HOUSE AT KELVEDON WHERE MR. SPURGEON WAS BORN The grandfather of Mr. Spurgeon was a man of sparkling wit, in whom local tradition afterwards discerned the original of “John Ploughman.” We are not surprised at this conjecture when we read the following description of the deceased minister: — “The Rev. James Spurgeon. is still well remembered by many persons of our acquaintance as an elderly gentleman who dressed after the manner of the old-fashioned school, and who was of spare habit and rather short in stature. Retaining till the last a predilection for the old school of Calvinistic theologians, this veteran also at times could deal in that species of wit which is supposed to be characteristic of a Puritan ancestry.” He was a Puritan all over, as was instanced in the rare spiritual force of his preaching. He accepted the pastorate of the Independent Church at Stambourne in 1810, and for more than half a century ministered to these simple village folk in holy things. And here it was that Charles was taken to live with his grandfather, as soon as he was old enough to leave home. There he spent a very happy childhood. He would spend hours in his grandfather’s study in reading. He tells us how in those early days the thirst for knowledge made itself already felt. “It was in that dear old study,” he says, “that I first made acquaintance with ‘Foxe’s Martyrs,’ ‘Bunyan’s Pilgrim,’ and, further on, with the great masters of Scriptural theology, with whom no moderns are worthy to be named in the same day. Even the old editions of their works, with their margins and old-fashioned notes, are precious to me. It made my eyes water a short time ago to see a number of these old books in the new manse. I wonder whether some other boy will love them, and live to revive that grand old divinity, which will yet be to England her balm and benison?”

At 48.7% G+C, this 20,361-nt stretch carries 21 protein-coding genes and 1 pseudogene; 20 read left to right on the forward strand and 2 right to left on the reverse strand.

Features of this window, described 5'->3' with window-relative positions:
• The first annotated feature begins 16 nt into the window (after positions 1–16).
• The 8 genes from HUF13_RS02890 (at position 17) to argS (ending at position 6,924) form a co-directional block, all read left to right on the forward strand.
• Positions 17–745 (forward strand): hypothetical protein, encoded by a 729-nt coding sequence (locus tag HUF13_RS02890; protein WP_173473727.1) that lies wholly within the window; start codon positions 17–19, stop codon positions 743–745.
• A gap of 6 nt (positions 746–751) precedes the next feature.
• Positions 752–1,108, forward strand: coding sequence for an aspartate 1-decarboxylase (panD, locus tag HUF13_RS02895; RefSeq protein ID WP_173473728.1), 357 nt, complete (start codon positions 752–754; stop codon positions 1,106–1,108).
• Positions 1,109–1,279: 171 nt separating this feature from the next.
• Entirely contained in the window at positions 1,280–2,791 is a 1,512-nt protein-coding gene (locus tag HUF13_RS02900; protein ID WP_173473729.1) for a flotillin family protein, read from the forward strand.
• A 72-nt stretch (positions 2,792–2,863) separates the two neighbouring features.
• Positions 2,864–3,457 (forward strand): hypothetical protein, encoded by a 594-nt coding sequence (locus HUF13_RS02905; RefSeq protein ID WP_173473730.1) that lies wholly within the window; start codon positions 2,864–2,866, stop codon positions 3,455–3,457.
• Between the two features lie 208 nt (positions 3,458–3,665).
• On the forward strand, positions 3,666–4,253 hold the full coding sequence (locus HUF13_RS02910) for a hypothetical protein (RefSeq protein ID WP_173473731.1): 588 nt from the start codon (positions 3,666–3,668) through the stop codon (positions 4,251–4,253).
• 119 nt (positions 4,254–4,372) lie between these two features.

We get a glimpse of a happy combination of good will existing in this old Essex village between the Squire, the Parson, and the Dissenting Minister.

    The Squire attended the church in the morning and the Independent chapel in the afternoon, and then the trio, which Charles often made a quartette, would adjourn to the kindly Squire’s and fraternize over “the cup which cheers but not inebriates.” One striking instance of the kindly feeling existing between the vicar and his parishioner, James Spurgeon, must be mentioned. Once having a fine joint of beef on the vicarage table, the worthy vicar cut it in halves and sent his man with it to the Independent parsonage while it was yet hot. Happy days! Happy people! Surely examples like these are worthy of imitation by our nineteenth century squires and parsons.

    The tact and resolution displayed by Charles even in his youthful days are remarkable. Let the following instance suffice: — One of the members of his grandfathers church was in the habit of frequenting the public house, greatly to the grief of his pastor. Charles saw what trouble the man’s conduct caused, and startled the parsonage by exclaiming, “I’ll kill old Rhodes, that I will!” “Hush! hush! my dear,” said the grandfather; “you must not talk so; it’s very wrong you know; and you’ll get taken up by the police if you do anything wrong” “Oh, but I shall not do anything bad; but I’ll kill him though! that I will.” Soon afterwards the boy came home saying, “I’ve killed old Rhodes; he’ll never grieve my dear grandpa any more” Nothing more could be learned from the boy, but soon Rhodes himself appeared on the scene. “I am very sorry, indeed,” he said, “my dear pastor, to have caused you such grief and trouble. It was very wrong I know, but I always loved you, and wouldn’t have done it, if I’d only thought.” He had been sitting in the public house having his pipe and glass of beer, when the boy stepped in, and pointing with his finger said, “What doest thou here, Elijah! sitting with the ungodly, and a member of a Church, and breaking your pastor’s heart. I’m ashamed of you! I wouldn’t break my pastor’s heart, I’m sure.” The child walked away, but conscience was aroused, and the man was saved. He sought God’s forgiveness and vowed that he would never grieve his minister any more.